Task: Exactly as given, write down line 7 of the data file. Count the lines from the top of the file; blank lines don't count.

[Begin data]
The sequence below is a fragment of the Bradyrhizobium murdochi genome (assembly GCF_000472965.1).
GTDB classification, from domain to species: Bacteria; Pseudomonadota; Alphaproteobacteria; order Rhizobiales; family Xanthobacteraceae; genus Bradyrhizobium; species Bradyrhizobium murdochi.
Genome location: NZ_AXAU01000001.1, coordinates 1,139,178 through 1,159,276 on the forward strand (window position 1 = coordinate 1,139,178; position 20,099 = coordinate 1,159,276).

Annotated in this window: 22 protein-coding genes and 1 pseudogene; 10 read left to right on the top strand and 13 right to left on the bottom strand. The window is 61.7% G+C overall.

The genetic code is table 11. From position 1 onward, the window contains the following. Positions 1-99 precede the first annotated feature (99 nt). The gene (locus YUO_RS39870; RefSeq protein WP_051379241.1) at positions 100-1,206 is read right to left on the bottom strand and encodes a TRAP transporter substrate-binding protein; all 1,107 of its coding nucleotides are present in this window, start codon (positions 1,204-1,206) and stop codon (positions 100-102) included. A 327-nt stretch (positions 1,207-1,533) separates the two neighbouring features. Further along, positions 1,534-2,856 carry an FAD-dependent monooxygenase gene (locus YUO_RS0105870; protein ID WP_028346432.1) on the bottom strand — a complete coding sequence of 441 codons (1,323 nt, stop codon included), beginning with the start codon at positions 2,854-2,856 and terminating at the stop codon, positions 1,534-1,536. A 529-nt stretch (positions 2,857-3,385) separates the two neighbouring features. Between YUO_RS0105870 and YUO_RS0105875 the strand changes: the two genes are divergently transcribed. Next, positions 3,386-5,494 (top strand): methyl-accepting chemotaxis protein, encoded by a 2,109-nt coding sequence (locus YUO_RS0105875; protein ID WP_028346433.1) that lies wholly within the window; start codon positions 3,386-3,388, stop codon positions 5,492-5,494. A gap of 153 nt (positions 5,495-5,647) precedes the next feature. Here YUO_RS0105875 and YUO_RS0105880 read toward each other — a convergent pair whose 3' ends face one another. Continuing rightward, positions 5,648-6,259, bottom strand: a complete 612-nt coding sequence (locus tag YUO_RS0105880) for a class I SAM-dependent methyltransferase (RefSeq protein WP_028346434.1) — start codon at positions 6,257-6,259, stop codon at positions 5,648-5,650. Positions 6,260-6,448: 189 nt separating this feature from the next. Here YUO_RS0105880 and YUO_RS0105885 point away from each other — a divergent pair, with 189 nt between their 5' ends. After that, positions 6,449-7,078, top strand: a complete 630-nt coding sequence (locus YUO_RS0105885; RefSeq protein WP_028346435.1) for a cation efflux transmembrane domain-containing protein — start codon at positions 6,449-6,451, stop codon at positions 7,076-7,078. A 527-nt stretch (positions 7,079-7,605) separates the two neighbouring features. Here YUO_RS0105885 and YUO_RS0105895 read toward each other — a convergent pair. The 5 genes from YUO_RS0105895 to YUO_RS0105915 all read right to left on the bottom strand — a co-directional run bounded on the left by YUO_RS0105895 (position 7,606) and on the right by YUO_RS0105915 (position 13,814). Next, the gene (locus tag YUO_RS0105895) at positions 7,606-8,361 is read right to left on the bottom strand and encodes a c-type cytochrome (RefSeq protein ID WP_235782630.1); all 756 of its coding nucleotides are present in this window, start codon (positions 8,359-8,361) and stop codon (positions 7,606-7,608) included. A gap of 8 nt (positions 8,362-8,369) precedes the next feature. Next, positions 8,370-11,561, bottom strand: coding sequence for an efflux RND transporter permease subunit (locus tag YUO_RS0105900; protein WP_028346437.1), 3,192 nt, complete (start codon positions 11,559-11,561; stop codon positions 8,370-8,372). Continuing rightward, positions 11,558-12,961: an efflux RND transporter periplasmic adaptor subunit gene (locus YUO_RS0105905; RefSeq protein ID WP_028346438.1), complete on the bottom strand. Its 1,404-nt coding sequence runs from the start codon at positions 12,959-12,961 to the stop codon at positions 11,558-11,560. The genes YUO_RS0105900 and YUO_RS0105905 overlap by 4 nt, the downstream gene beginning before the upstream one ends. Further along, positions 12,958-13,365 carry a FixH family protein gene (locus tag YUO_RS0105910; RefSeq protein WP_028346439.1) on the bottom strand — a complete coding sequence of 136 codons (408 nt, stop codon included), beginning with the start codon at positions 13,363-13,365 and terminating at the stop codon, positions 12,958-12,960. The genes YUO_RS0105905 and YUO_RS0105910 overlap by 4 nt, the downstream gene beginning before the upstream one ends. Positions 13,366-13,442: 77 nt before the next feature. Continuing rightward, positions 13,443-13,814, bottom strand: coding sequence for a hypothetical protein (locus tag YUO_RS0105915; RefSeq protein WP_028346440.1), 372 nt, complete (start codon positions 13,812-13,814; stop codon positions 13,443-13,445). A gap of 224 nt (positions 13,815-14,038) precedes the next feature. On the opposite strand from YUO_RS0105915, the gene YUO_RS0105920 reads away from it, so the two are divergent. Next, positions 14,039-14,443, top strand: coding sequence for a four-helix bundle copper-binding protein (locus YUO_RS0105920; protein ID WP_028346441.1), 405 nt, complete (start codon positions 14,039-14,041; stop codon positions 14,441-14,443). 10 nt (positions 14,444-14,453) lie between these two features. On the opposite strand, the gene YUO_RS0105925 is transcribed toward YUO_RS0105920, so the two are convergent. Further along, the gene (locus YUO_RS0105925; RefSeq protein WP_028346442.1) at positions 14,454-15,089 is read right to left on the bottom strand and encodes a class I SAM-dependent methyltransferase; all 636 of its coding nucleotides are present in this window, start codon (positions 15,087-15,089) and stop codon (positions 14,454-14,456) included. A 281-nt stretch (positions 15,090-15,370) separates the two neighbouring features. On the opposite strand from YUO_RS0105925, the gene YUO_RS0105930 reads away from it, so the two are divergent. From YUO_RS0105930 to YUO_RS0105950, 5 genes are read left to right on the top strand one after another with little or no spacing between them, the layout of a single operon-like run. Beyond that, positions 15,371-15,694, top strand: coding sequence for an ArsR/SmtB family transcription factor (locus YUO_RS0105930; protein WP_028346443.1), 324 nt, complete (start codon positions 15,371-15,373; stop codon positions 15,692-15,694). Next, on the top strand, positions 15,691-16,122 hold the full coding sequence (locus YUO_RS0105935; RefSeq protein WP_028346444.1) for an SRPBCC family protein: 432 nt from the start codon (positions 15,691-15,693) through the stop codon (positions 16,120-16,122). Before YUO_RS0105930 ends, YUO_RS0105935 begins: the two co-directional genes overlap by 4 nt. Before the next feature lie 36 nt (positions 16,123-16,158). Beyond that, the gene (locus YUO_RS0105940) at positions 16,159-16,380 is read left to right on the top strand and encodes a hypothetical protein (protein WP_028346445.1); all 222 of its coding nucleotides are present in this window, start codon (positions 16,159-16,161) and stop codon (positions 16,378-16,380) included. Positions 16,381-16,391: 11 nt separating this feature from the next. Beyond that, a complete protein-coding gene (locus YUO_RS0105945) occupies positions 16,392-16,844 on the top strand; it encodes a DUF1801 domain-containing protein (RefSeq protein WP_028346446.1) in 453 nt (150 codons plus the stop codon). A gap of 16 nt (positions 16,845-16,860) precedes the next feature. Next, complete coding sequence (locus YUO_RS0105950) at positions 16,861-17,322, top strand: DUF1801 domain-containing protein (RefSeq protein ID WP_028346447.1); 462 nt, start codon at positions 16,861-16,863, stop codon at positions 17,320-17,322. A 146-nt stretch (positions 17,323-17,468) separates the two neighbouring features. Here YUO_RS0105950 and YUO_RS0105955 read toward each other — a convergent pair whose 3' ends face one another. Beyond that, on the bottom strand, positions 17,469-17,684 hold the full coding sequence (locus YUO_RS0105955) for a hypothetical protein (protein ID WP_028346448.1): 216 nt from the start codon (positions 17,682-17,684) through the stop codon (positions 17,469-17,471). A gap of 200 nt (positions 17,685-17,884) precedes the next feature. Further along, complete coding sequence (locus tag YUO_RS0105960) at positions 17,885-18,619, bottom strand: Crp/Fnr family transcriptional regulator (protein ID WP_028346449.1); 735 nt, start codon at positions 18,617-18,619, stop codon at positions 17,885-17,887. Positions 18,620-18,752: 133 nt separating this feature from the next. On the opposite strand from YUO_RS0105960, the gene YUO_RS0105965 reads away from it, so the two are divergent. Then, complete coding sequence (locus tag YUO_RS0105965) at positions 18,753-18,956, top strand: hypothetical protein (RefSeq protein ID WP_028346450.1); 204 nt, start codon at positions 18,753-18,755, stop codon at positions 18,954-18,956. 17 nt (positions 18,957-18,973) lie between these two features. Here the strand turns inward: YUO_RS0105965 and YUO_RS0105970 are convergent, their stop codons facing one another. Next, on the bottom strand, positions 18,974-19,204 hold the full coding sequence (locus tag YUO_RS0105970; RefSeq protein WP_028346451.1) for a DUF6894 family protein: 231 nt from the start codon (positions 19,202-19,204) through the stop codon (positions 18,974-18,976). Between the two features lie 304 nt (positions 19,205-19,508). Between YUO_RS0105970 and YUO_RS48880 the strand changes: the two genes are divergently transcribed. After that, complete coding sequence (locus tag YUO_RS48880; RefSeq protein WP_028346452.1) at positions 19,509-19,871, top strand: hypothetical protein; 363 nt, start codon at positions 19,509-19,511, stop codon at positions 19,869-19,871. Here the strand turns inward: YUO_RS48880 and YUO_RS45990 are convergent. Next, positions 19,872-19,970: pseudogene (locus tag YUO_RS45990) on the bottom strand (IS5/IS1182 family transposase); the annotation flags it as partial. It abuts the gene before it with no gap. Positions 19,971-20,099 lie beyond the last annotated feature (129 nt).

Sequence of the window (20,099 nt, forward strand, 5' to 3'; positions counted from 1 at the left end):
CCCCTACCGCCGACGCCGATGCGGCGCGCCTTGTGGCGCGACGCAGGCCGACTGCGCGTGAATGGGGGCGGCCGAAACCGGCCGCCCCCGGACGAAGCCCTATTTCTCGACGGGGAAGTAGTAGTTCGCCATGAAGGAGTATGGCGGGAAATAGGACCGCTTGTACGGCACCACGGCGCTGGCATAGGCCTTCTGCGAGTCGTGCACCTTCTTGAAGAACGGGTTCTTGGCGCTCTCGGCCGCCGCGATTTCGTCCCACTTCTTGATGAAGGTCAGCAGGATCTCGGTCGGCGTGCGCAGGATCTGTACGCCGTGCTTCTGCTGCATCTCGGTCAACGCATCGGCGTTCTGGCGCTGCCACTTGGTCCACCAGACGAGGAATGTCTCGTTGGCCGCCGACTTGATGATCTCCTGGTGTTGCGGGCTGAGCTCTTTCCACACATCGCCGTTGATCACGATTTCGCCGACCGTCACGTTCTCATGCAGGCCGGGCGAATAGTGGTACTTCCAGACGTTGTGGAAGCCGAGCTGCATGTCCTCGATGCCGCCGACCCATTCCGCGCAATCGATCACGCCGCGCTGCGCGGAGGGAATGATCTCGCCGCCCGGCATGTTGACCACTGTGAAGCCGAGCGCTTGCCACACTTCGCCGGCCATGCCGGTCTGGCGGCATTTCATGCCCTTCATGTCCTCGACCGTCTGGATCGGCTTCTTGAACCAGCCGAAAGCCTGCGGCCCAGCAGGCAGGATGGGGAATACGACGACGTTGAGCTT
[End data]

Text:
CCCCTACCGCCGACGCCGATGCGGCGCGCCTTGTGGCGCGACGCAGGCCGACTGCGCGTGAATGGGGGCGGCCGAAACCGGCCGCCCCCGGACGAAGCCCTATTTCTCGACGGGGAAGTAGTAGTTCGCCATGAAGGAGTATGGCGGGAAATAGGACCGCTTGTACGGCACCACGGCGCTGGCATAGGCCTTCTGCGAGTCGTGCACCTTCTTGAAGAACGGGTTCTTGGCGCTCTCGGCCGCCGCGATTTCGTCCCACTTCTTGATGAAGGTCAGCAGGATCTCGGTCGGCGTGCGCAGGATCTGTACGCCGTGCTTCTGCTGCATCTCGGTCAACGCATCGGCGTTCTGGCGCTGCCACTTGGTCCACCAGACGAGGAATGTCTCGTTGGCCGCCGACTTGATGATCTCCTGGTGTTGCGGGCTGAGCTCTTTCCACACATCGCCGTTGATCACGATTTCGCCGACCGTCACGTTCTCATGCAGGCCGGGCGAATAGTGGTACTTCCAGACGTTGTGGAAGCCGAGCTGCATGTCCTCGATGCCGCCGACCCATTCCGCGCAATCGATCACGCCGCGCTGCGCGGAGGGAATGATCTCGCCGCCCGGCATGTTGACCACTGTGAAGCCGAGCGCTTGCCACACTTCGCCGGCCATGCCGGTCTGGCGGCATTTCATGCCCTTCATGTCCTCGACCGTCTGGATCGGCTTCTTGAACCAGCCGAAAGCCTGCGGCCCAGCAGGCAGGATGGGGAATACGACGACGTTGAGCTT